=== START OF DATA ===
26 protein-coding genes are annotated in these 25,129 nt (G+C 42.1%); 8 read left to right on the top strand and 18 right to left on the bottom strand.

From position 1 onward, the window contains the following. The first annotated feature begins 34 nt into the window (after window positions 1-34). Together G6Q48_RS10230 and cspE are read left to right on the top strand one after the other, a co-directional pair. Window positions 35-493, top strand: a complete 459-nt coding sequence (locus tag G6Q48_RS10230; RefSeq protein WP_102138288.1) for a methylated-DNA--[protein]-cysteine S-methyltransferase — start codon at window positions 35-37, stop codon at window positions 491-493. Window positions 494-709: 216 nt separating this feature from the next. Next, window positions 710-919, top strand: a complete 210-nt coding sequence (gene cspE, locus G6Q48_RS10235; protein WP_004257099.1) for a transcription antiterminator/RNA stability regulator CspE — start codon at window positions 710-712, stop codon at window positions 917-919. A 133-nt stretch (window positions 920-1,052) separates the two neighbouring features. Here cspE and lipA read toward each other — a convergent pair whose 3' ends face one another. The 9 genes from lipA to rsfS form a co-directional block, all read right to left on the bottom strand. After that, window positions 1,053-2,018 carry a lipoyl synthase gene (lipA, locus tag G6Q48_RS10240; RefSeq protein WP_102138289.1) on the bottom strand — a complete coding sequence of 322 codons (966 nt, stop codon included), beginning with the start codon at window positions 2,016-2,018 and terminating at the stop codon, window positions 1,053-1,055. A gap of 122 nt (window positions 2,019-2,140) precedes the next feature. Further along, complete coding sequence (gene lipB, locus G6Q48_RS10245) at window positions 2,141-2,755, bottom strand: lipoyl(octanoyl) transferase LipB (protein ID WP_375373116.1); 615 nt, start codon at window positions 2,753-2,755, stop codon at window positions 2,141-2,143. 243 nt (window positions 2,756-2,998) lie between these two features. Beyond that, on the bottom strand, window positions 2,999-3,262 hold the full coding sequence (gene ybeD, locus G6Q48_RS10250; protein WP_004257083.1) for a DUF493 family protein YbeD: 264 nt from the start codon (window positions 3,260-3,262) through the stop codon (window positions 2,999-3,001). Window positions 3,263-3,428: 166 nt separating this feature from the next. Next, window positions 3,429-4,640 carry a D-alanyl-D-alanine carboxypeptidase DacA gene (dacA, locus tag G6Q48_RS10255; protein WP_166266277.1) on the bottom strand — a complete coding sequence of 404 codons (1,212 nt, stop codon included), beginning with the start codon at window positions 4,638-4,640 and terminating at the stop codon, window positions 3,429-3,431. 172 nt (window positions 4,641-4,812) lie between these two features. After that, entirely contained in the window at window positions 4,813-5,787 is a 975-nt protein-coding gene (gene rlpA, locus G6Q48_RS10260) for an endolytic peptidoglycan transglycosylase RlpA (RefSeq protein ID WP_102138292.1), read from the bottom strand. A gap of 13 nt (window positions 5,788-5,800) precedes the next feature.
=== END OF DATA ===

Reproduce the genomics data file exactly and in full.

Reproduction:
26 protein-coding genes are annotated in these 25,129 nt (G+C 42.1%); 8 read left to right on the top strand and 18 right to left on the bottom strand.

From position 1 onward, the window contains the following. The first annotated feature begins 34 nt into the window (after window positions 1-34). Together G6Q48_RS10230 and cspE are read left to right on the top strand one after the other, a co-directional pair. Window positions 35-493, top strand: a complete 459-nt coding sequence (locus tag G6Q48_RS10230; RefSeq protein WP_102138288.1) for a methylated-DNA--[protein]-cysteine S-methyltransferase — start codon at window positions 35-37, stop codon at window positions 491-493. Window positions 494-709: 216 nt separating this feature from the next. Next, window positions 710-919, top strand: a complete 210-nt coding sequence (gene cspE, locus G6Q48_RS10235; protein WP_004257099.1) for a transcription antiterminator/RNA stability regulator CspE — start codon at window positions 710-712, stop codon at window positions 917-919. A 133-nt stretch (window positions 920-1,052) separates the two neighbouring features. Here cspE and lipA read toward each other — a convergent pair whose 3' ends face one another. The 9 genes from lipA to rsfS form a co-directional block, all read right to left on the bottom strand. After that, window positions 1,053-2,018 carry a lipoyl synthase gene (lipA, locus tag G6Q48_RS10240; RefSeq protein WP_102138289.1) on the bottom strand — a complete coding sequence of 322 codons (966 nt, stop codon included), beginning with the start codon at window positions 2,016-2,018 and terminating at the stop codon, window positions 1,053-1,055. A gap of 122 nt (window positions 2,019-2,140) precedes the next feature. Further along, complete coding sequence (gene lipB, locus G6Q48_RS10245) at window positions 2,141-2,755, bottom strand: lipoyl(octanoyl) transferase LipB (protein ID WP_375373116.1); 615 nt, start codon at window positions 2,753-2,755, stop codon at window positions 2,141-2,143. 243 nt (window positions 2,756-2,998) lie between these two features. Beyond that, on the bottom strand, window positions 2,999-3,262 hold the full coding sequence (gene ybeD, locus G6Q48_RS10250; protein WP_004257083.1) for a DUF493 family protein YbeD: 264 nt from the start codon (window positions 3,260-3,262) through the stop codon (window positions 2,999-3,001). Window positions 3,263-3,428: 166 nt separating this feature from the next. Next, window positions 3,429-4,640 carry a D-alanyl-D-alanine carboxypeptidase DacA gene (dacA, locus tag G6Q48_RS10255; protein WP_166266277.1) on the bottom strand — a complete coding sequence of 404 codons (1,212 nt, stop codon included), beginning with the start codon at window positions 4,638-4,640 and terminating at the stop codon, window positions 3,429-3,431. 172 nt (window positions 4,641-4,812) lie between these two features. After that, entirely contained in the window at window positions 4,813-5,787 is a 975-nt protein-coding gene (gene rlpA, locus G6Q48_RS10260) for an endolytic peptidoglycan transglycosylase RlpA (RefSeq protein ID WP_102138292.1), read from the bottom strand. A gap of 13 nt (window positions 5,788-5,800) precedes the next feature.